The Department of Education has been urged to show “greater flexibility” amid what a former minister labelled a “school places crisis”.
Peter Weir said hundreds of families “have been left high and dry” with no school place for their children due to caps on enrolments. He is calling for restrictions to be eased.
The principal of one school, Bangor Academy, said there are “over 40 families” who will miss out on a place. This could mean pupils having to travel for as much as one hour each day to attend school, rather than being given a place closer to home.
Matthew Pitts said Bangor Academy had received “an unprecedented amount of applications” this year but two official requests for an increase in enrolment, known as a ‘temporary variation’, have been turned down.
“We have made everyone aware that this situation is intolerable and, whilst the department is operating within the policy, they are not looking at this from a local and common sense perspective,” Mr Pitts wrote in an open letter to parents.
“Without an education minister in place, there is nobody willing to make a sensible decision in support of local families from Bangor.”
DUP MLA Peter Weir said: “While I understand the rationale behind enrolment caps within schools, and the reservations of the department to grant temporary variations, thus ensuring the viability of schools, the procedure has been applied too rigidly. It is failing to recognise practicalities on the ground.”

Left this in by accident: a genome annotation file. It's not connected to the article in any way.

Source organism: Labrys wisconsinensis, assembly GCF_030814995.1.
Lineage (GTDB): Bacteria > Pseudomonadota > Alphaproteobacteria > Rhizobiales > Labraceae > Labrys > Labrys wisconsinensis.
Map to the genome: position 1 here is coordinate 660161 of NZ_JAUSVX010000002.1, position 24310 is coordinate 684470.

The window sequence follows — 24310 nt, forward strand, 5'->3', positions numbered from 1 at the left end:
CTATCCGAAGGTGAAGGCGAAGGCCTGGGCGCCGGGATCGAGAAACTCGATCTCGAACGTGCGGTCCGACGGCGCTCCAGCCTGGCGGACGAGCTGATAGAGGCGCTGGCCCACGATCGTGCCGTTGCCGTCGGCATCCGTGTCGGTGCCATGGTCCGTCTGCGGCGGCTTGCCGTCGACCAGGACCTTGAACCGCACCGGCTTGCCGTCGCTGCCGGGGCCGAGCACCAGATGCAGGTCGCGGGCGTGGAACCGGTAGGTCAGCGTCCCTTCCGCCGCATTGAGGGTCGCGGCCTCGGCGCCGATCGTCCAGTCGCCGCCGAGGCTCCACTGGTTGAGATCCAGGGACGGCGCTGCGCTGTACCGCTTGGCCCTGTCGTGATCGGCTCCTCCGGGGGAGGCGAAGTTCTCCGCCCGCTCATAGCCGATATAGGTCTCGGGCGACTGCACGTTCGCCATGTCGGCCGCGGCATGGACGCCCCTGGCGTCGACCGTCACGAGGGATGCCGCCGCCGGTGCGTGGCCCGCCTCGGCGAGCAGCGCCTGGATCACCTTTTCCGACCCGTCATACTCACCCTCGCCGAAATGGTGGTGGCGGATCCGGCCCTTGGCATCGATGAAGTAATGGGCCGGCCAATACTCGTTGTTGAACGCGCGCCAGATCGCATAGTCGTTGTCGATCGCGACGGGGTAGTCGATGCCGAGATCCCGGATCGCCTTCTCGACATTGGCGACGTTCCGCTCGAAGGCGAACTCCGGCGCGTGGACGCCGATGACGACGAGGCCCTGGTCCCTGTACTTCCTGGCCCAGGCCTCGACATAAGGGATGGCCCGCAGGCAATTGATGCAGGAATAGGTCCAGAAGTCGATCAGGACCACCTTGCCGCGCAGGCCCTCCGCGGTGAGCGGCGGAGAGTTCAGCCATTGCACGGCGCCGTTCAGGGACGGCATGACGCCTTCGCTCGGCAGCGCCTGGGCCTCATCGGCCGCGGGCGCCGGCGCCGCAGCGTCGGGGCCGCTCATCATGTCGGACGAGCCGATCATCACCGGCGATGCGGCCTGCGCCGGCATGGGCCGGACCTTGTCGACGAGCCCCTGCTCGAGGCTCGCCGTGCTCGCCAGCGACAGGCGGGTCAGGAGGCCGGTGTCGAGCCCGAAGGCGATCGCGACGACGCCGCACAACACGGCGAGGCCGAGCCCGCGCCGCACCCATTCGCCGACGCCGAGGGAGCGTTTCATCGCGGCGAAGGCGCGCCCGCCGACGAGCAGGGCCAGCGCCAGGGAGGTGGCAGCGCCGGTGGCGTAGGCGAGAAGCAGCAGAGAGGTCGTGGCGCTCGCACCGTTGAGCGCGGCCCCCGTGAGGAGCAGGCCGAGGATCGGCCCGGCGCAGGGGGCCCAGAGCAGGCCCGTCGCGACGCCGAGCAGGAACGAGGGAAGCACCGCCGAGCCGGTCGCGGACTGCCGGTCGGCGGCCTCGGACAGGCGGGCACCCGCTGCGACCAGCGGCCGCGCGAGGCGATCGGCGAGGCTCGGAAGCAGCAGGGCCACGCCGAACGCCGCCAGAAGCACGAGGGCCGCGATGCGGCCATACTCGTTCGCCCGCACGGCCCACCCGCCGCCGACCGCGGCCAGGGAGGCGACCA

The former education minister added: “Given the current pressures there needs to be greater flexibility around decisions and implementation of temporary variation applications.”
Other political parties have also urged the department to act.
Both UUP MLA Alan Chambers and Alliance MLA Stephen Farry say they have contacted the department to encourage them to grant a variation for Bangor Academy.
Sinn Fein MLA Karen Mullan urged the Education Authority to “remove the anxiety” of parents and pupils by letting parents know where “appropriate places are available”.
The Education Authority (EA) said that while “almost 99%” of pupils had been placed, “around 300 pupils” have not. EA director Sara Long said: “EA has processed applications from over 22,000 pupils transferring from primary seven to year eight. Over 86% of pupils have gained places in their first choice school. Overall almost 99% of pupils have been placed.
“Around 300 pupils have not yet been allocated a Year 8 place. Parents have been notified of available school places for further consideration.”
A spokesperson for the Department of Education said: “We appreciate the uncertainty and disappointment for those impacted and want to reassure pupils and parents that at the end of this process all children will have access to a school place.”